Evaluation of the MIDTAL microarray chip for monitoring toxic microalgae in the Orkney Islands, U.K.

Joe D. Taylor, Marco Berzano, Linda Percy, Jane Lewis

Research output: Contribution to journalArticlepeer-review

18 Citations (Scopus)


Harmful or nuisance algal blooms can cause economic damage to fisheries and tourism. Additionally, toxins produced by harmful algae and ingested via contaminated shellfish can be potentially fatal to humans. The seas around the Orkney Islands, UK currently hold a number of toxic algal species which cause shellfishery closures in most years. Extensive and costly monitoring programs are carried out to detect harmful microalgae before they reach action levels. However, the ability to distinguish between toxic and non-toxic strains of some algae is not possible using these methods. The microarrays for the detection of toxic algae (MIDTAL) microarray contains rRNA probes for toxic algal species/strains which have been adapted and optimized for microarray use. In order to investigate the use of the chip for monitoring in the Orkney Islands, samples were collected between 2009 and 2011 from Brings Deep, Scapa Flow, Orkney Islands, UK; RNA was extracted and hybridized with generation 2 and 3.1 of the chip. The data were then compared to cell counts performed under light microscopy and in the case of Alexandrium tamarense to qPCR data targeting the saxitoxin gene and the LSU-rRNA gene. A good agreement between cell numbers and microarray signal was found for A. tamarense, Pseudo-nitzschia sp., Dinophysis sp. (r < 0.5, for all) in addition to this there the chip successfully detected a large bloom of Karenia mikimotoi (r < 0.70) in August and September 2011. Overall, there was good improvement in probe signal between generation 2 and generation 3.1 of the chip with much less variability and more consistent results and better correlation between the probes. The chip performed well for A. tamarense group I signal to cell numbers in calibrations (r > 0.9). However, in field samples, this correlation was slightly lower suggesting interactions between all species in the sample may affect signal. Overall, the chip showed it could identify the presence of target species in field samples although some work is needed to improve the quantitative nature of the chip before it would be suitable for monitoring in the Orkney Islands.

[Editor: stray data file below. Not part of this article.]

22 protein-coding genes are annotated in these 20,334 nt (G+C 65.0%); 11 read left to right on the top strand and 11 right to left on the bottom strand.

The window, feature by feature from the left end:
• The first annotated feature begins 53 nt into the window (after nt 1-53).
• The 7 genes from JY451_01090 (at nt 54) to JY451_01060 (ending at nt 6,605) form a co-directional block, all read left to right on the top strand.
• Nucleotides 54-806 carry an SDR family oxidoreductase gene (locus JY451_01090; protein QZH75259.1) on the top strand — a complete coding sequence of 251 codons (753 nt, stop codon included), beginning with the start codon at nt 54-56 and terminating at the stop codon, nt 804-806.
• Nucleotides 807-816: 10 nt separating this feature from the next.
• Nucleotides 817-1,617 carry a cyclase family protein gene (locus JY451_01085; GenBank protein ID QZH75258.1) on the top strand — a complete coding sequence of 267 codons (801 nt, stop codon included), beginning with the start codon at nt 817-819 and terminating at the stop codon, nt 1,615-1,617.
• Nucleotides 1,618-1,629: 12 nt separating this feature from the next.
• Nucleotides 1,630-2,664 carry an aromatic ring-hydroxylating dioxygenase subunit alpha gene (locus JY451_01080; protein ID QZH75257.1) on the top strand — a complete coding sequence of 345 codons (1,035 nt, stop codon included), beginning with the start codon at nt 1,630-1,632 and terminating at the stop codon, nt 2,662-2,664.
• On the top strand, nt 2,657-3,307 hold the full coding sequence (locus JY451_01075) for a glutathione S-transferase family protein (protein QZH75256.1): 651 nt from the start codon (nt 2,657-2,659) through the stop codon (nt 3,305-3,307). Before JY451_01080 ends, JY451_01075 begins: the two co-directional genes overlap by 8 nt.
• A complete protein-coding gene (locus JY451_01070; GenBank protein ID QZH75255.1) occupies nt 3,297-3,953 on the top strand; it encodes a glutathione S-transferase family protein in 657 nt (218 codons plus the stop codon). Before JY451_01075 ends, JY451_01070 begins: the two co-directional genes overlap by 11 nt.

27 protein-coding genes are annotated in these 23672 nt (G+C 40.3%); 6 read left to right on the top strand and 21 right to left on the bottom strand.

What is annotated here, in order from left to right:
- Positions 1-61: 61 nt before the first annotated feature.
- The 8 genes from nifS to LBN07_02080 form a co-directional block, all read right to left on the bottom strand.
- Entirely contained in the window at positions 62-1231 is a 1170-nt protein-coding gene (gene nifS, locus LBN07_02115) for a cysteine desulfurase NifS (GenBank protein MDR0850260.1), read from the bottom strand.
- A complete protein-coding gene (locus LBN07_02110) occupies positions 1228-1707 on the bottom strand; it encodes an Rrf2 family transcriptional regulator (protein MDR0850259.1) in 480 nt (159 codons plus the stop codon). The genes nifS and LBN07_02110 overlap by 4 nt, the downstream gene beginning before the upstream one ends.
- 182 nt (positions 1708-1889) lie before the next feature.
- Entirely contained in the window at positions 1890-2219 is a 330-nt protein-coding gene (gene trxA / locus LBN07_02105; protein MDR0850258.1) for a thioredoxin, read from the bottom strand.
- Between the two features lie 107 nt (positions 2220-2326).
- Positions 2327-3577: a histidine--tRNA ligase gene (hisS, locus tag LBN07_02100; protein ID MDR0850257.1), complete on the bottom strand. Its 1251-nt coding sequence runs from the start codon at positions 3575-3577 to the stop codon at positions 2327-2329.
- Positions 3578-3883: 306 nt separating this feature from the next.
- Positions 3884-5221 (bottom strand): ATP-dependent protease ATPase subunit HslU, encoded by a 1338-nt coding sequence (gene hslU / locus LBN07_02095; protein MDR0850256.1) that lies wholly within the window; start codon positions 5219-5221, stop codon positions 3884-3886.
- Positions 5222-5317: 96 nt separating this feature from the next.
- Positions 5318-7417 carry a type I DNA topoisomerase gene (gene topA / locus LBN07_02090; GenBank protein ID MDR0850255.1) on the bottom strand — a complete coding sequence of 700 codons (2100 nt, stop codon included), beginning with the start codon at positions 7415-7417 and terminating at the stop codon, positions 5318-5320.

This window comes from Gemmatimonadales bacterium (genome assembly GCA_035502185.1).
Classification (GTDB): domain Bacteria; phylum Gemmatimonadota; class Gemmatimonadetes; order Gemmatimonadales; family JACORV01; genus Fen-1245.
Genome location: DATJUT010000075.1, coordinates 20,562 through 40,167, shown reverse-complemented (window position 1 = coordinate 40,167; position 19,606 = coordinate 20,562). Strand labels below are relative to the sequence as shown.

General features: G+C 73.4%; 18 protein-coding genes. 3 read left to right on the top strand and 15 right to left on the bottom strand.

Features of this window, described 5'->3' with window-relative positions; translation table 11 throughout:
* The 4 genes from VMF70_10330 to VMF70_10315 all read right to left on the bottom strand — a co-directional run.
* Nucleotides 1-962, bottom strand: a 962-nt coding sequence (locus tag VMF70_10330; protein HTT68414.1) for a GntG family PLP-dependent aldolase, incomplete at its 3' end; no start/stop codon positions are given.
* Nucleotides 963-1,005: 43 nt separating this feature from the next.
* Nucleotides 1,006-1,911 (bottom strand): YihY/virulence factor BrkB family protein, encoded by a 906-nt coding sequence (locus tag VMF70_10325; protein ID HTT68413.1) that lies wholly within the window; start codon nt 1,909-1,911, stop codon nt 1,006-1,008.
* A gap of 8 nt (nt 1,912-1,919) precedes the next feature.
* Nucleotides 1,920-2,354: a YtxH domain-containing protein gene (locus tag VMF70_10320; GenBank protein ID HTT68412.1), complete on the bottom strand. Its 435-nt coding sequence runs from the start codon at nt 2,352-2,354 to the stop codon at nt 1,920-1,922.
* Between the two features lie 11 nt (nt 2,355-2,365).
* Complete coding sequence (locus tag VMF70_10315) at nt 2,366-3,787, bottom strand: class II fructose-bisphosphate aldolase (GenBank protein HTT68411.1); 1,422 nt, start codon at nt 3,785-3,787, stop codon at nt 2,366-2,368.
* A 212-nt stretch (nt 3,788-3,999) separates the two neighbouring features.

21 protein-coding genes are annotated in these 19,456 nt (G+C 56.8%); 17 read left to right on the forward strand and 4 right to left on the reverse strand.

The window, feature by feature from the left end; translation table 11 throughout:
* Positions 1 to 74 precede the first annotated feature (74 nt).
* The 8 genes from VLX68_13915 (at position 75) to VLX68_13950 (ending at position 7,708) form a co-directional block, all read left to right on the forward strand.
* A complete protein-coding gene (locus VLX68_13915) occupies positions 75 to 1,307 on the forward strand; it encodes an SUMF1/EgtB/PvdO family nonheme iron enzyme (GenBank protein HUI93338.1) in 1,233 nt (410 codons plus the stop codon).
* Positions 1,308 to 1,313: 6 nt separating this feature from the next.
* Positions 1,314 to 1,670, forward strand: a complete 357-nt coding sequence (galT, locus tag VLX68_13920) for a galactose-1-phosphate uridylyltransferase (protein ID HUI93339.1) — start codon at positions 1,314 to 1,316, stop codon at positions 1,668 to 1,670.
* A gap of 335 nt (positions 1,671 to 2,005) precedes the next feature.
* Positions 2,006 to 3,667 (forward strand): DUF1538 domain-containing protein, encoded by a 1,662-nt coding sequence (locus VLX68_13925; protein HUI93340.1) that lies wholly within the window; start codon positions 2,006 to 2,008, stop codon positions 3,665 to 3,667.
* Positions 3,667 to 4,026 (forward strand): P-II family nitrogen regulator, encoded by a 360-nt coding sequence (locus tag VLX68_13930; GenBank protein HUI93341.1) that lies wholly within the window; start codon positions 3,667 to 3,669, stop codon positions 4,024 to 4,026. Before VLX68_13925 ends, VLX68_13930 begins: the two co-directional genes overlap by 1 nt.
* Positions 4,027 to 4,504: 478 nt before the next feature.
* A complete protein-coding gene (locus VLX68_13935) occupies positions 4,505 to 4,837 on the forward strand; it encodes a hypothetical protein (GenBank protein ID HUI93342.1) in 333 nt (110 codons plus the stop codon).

Original languageEnglish
Pages (from-to)6765-6777
Number of pages13
JournalEnvironmental Science and Pollution Research
Issue number10
Publication statusPublished - 6 Jan 2013


  • Alexandrium tamarense
  • Dinophysis
  • Harmful algae
  • Karenia mikimotoi
  • Microarray
  • Monitoring
  • Orkney islands
  • qPCR


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